Wednesday, March 28, 2012

Nature Experiences for Young Children

How Important are Nature Experiences?

For one of my research assignments for class, I chose to learn about how direct experiences with nature can affect child development.  I found this topic to be so interesting and relevant that I wanted to share it with you.  Among other resources, I read Last Child in the Woods: Saving our Children from Nature-deficit Disorder by Richard Louv.  I would highly recommend this book to anyone who is curious about why outdoor exploration and nature play is so very important for our children and their cognitive, social, and emotional development.

Most of us spent far less time playing outdoors during our childhood than our parents and grandparents did.  Our own children will probably spend even less of their time outside.  In past decades, children were more likely to direct their energy towards “doing farm chores, bailing hay, splashing in a swimming hole, climbing trees, racing to the sandlot for a game of baseball” (Louv, 2005).  They were also free to wander around in their backyards, exploring the fields, woods, rivers, and streams. 

Children today spend much of their time learning indoors from textbooks and machines.  Hiking, fishing, and gardening have been replaced by pastimes such as television, video games, and computer games.  Instead of challenging their brains in healthy and productive ways, children are passive recipients during these activities.

The Children’s Hospital and Regional Medical Center in Seattle warns parents against letting preschoolers watch TV, which can contribute to concentration problems and other symptoms of attention-deficit disorders (Louv, 2005).  The American Academy of Pediatrics recommends for children under the age of two not to watch any TV at all, because it interferes with their brain development.  In addition to all of this, TV and other electronics steal away precious time that children could be using to engage in active, creative outdoor play.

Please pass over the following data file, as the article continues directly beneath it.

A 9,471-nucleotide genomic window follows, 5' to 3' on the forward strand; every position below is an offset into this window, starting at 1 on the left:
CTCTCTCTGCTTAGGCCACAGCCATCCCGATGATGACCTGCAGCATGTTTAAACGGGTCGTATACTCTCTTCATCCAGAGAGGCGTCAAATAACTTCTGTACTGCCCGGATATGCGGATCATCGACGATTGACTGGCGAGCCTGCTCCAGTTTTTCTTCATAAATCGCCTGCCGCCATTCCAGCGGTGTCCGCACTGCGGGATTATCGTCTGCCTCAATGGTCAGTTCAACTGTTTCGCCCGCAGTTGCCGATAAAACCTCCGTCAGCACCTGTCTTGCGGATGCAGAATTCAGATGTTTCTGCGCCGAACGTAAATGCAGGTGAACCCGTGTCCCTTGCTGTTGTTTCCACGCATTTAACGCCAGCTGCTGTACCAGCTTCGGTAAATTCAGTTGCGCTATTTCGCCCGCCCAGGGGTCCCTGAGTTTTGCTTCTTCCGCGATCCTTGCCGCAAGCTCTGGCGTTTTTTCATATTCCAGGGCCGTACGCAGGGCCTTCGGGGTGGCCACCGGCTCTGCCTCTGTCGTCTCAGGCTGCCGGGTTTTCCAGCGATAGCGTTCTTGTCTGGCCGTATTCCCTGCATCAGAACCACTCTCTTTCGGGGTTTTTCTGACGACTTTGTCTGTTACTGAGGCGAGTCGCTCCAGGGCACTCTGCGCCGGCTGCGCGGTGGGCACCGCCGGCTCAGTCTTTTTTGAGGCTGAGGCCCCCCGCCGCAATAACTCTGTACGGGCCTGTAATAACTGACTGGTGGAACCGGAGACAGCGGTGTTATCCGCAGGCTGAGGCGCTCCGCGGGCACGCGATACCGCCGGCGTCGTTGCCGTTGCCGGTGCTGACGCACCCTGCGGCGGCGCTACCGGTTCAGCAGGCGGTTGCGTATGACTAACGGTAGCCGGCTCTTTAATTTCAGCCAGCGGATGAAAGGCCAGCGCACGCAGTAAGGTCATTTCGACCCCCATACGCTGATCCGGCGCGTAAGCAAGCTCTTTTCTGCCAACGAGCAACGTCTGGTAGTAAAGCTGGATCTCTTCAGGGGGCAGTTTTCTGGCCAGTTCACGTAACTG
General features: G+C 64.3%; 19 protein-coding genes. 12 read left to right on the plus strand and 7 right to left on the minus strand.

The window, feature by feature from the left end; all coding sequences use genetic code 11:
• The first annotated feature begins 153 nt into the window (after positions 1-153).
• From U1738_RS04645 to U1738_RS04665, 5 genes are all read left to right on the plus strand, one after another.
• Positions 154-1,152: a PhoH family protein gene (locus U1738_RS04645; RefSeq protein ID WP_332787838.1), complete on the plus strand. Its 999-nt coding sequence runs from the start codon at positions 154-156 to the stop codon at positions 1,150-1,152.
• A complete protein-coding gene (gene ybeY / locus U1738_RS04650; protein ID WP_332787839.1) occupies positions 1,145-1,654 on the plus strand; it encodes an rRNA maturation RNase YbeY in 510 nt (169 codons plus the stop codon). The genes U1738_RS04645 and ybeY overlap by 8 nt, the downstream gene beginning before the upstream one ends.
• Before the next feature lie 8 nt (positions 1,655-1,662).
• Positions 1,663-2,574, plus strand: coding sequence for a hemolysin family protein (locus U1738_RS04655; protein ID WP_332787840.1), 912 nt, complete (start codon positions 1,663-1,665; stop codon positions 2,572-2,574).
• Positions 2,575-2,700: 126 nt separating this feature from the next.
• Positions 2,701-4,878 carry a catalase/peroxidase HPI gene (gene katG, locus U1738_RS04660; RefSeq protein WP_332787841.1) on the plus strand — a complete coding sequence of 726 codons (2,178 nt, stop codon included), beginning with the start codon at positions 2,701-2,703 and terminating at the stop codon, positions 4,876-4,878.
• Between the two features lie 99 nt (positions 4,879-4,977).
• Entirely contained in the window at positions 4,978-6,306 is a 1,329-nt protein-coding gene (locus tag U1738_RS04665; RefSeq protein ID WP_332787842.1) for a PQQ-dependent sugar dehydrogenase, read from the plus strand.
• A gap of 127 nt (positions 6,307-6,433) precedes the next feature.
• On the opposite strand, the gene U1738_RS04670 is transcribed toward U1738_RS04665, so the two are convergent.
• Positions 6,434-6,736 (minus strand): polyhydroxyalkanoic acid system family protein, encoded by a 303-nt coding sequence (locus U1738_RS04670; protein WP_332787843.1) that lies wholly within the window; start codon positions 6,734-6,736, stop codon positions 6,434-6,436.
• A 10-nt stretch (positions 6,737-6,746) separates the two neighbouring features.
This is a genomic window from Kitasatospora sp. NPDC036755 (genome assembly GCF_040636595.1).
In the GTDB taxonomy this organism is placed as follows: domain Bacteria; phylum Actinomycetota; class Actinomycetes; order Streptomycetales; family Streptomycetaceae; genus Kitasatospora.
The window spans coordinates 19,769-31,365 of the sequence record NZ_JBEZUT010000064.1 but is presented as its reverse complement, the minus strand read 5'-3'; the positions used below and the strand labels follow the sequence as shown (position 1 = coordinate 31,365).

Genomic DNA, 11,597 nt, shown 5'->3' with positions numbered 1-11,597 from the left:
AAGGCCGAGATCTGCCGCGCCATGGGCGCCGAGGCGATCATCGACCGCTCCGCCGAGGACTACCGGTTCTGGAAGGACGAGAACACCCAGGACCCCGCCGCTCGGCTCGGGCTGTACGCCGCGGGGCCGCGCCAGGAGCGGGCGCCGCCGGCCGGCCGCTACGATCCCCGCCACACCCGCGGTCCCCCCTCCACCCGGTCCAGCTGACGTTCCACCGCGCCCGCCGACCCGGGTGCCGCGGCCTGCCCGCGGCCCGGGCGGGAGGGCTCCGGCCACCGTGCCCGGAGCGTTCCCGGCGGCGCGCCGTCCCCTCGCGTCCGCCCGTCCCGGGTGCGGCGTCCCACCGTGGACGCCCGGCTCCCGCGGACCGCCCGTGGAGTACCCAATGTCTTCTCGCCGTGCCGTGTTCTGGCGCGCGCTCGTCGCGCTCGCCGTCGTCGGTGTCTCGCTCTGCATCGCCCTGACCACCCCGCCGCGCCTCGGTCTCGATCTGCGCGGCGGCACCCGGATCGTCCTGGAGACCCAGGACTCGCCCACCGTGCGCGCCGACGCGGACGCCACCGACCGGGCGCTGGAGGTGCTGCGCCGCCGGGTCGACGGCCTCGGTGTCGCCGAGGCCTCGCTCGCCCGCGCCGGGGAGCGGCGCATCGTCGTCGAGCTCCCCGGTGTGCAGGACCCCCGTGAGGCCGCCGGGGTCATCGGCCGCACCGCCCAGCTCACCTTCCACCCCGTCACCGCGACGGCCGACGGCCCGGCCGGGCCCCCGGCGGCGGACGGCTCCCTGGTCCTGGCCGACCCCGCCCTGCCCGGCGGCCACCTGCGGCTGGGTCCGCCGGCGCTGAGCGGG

Montessori and Waldorf schools have a long history of advocating for children to enjoy hands-on experiences with nature.  Children engage in “endless sensory experiences that support the observation skills underlying scientific thinking and aesthetic awareness” (Torquati & Barber, 2005).  There are numerous ways that contact with nature, especially through unstructured and imaginative play, can benefit children and contribute to their development.  Some of the benefits include: greater physical health, increased creativity, reduced stress, more concern for other living things, and a greater awareness of the natural environment.

1.  Greater Physical Health
When children encounter a variety outdoor experiences, they are likely to use their bodies in different ways, which results in the development of superior physical abilities.  Studies in Norway and Sweden compared preschool children who played on flat playgrounds to those who played for the same amount of time among trees, rocks, and uneven ground of natural play areas.  “Over a year’s time, the children who played in natural areas tested better for motor fitness, especially in balance and agility” (Louv, 2005).

2.  Increased Creativity
Creativity is cultivated when children in a natural setting rely on their imaginations and inventiveness to guide their play.  Children’s minds need the experiences and the challenges that nature presents because these situations can not be recreated inside of the classroom (O’Brien, 2007).  Seeing the world through a lens, screen, or computer monitor is not the same as experiencing it in the great outdoors.